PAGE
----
Bosigran, the proudest of all Cornish crags, is one of the finest granite cliffs in England. I first climbed there as a teenager, and every time I return I discover new dimensions in familiar spaces.
Looking south-west from Bosigran Head © David Pickford
When I was nineteen, soloing a few routes was a logical way to finish a day’s climbing when my partner had already expended all their energy. Late one summer evening I ran from the Carn Galver mines to the top of the Great Zawn. As I arrived on the narrow col above the west wall, the heat of the day had given in to lengthening shadows. In a few minutes, I was sliding down the last few metres of rope to land on the boulders heaped at the base of the slab. Desolation Row follows the thin cracks splitting its left edge; a clean line rising to the apex of the zawn.
I began climbing almost immediately. Soon I was high on the slab, balancing carefully on small edges below the crux section, where the crack thins into a spidery seam.
The calm sea glinted darkly from the cavern below, sluicing in the narrow channel at the zawn’s entrance. Somewhere overhead, a peregrine shrieked and then swooped out to the west. Bob Dylan’s lines began to float in the zawn’s ether:
Between the windows of the sea where lovely mermaids flow…
Nobody has to think too much about Desolation Row
Lifted by that vision, I drifted through the crux and landed back on the col, half-dreaming. Out to sea, an offshore wind blew whorls in the dark water beyond Bosigran Head.
On a roll, I raced back over to the Main Cliff for a quick ascent of Joe Brown’s 1957 masterpiece, Bow Wall. The first climber to solo this route was 1980s British rock star Ron Fawcett, a teenage hero of mine, so setting off on the big, golden granite wall with only rock shoes and a chalkbag had a particular sense of occasion. On the crux, swinging from a perfect handjam at the end of the diagonal crack, a peregrine falcon swooped behind me, mobbed by a pair of clamourous ravens. By the time I’d got to the top, he’d shaken them off, and I watched him circling out to sea as a thin vein of cloud crossed the falling sun.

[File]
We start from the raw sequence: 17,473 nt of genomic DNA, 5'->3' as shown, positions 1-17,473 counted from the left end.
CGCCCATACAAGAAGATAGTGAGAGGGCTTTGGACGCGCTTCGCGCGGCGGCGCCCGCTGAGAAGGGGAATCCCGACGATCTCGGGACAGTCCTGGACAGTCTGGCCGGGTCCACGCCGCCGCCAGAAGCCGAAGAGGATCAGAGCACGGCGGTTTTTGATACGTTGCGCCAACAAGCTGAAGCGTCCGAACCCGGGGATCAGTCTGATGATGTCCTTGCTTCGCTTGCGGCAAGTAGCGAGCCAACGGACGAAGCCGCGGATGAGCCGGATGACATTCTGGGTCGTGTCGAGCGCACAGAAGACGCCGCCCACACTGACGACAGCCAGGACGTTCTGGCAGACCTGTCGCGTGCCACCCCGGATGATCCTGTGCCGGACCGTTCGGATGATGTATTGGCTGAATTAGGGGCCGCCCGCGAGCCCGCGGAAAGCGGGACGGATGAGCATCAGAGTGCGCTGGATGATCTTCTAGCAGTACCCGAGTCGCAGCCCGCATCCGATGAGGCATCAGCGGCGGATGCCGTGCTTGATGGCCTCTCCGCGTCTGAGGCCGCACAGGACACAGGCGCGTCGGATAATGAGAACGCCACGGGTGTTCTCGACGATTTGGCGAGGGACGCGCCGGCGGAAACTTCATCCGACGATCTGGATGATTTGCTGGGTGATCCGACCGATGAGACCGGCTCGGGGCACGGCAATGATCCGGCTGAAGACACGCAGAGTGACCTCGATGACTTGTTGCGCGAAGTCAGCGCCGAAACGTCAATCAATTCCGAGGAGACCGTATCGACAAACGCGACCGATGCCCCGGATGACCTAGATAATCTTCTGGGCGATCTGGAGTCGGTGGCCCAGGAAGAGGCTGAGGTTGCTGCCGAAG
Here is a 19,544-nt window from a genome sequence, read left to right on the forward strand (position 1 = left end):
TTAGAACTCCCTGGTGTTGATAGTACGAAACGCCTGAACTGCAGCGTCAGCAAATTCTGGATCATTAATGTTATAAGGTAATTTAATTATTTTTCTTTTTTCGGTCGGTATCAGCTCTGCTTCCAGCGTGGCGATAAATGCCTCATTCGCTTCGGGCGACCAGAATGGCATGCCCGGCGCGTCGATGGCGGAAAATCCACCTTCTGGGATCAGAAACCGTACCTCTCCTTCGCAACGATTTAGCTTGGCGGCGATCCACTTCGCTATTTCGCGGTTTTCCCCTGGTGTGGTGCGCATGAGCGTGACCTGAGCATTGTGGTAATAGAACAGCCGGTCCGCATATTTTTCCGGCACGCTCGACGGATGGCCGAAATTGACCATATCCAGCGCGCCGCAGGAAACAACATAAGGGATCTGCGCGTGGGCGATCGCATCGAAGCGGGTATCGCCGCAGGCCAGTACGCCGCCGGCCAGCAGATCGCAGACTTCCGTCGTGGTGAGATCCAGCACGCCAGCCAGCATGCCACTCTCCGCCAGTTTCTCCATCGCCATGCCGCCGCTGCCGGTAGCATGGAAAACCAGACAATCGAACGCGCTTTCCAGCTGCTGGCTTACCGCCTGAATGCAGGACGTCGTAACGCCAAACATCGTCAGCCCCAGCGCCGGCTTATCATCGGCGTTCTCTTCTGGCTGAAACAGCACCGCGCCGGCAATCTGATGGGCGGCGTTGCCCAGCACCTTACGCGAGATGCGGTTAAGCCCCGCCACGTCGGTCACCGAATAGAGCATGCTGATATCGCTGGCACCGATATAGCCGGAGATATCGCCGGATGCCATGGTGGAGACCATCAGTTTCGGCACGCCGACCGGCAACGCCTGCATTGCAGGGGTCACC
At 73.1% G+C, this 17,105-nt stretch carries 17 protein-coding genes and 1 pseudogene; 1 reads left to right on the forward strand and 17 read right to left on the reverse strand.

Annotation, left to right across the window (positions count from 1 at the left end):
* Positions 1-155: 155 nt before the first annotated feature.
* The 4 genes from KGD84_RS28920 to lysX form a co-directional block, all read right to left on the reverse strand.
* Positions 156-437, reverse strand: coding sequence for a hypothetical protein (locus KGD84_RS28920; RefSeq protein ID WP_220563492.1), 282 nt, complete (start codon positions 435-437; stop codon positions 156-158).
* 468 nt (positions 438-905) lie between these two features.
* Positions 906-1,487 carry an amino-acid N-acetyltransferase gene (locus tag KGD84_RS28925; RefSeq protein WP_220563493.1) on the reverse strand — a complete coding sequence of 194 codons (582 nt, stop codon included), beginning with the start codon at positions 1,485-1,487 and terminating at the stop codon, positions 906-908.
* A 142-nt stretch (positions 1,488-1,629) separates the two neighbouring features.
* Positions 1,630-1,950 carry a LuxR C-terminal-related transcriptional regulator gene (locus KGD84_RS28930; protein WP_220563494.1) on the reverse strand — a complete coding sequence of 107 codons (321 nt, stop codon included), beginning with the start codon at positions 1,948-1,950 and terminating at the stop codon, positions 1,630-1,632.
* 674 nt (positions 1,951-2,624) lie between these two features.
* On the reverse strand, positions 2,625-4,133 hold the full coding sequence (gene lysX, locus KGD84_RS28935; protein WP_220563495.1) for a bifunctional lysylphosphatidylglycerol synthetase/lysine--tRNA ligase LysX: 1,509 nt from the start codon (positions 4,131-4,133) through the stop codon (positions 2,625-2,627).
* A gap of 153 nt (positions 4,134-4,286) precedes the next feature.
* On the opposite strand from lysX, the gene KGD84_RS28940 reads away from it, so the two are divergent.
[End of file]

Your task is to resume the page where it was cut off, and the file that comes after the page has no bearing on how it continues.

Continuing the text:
In the spring of 2007, my thoughts returned to Bosigran and to a line that had seen attempts by two of the best climbers southwest England has ever produced, Ken Palmer and Mark Edwards: the extraordinary diagonal seam that bisects the heart of the Diamond Face. Over two days, as high seas driven by an intense low pressure off Iceland thundered into Porthmonia Cove, sending sheets of spray a hundred feet into the air, I unlocked the puzzle of how to gain the seam. Both Mark and Ken had been trying to gain it direct, via a desperately hard boulder problem.
A huge swell thunders into Porthmoina Cove © David Pickford
I immediately discounted this as a viable option, but found a small crimp on the extreme lefthand side of the face, gained from the neighbouring HVS, that allowed an improbable horizontal dyno to be made out right to a very small undercut at the very base of the seam. The crux move itself remains the wildest and most unusual I have ever done on any route, including all the sport routes I’ve climbed. Launching out with a kind of sideways fencer’s lunge, I could just catch the tiny undercut as I was cartwheeling off the crag, and then clamp the barn-door shut by catching the left arête of the face with my left toe.
All that remained after this was the relative sanctuary of E6 laybacking up the seam proper. Teahupo’o (E8 7a) is named after the legendary reef break off Tahiti where Laird Hamilton surfed one of the heaviest waves ever ridden in August 2000. It seemed appropriate given the wave-like nature of the line, and the immense Atlantic swell thundering into the crag that day.
David Pickford on the first ascent of Teahupo'o, Bosigran's hardest route, in 2007 © David Pickford
I’ll never forget the awestruck feeling of making the first ascent of the hardest route on one of my favourite cliffs in the world. Routes like these - Desolation Row, Bow Wall, Doorpost, Suicide Wall, Bosigran Ridge, Teahupo’o - all explain in different ways the reasons I love rock climbing in general, and climbing in Cornwall in particular. Once engaged in their mysteries, they also explain why Bosigran is simply one of the best crags in Britain.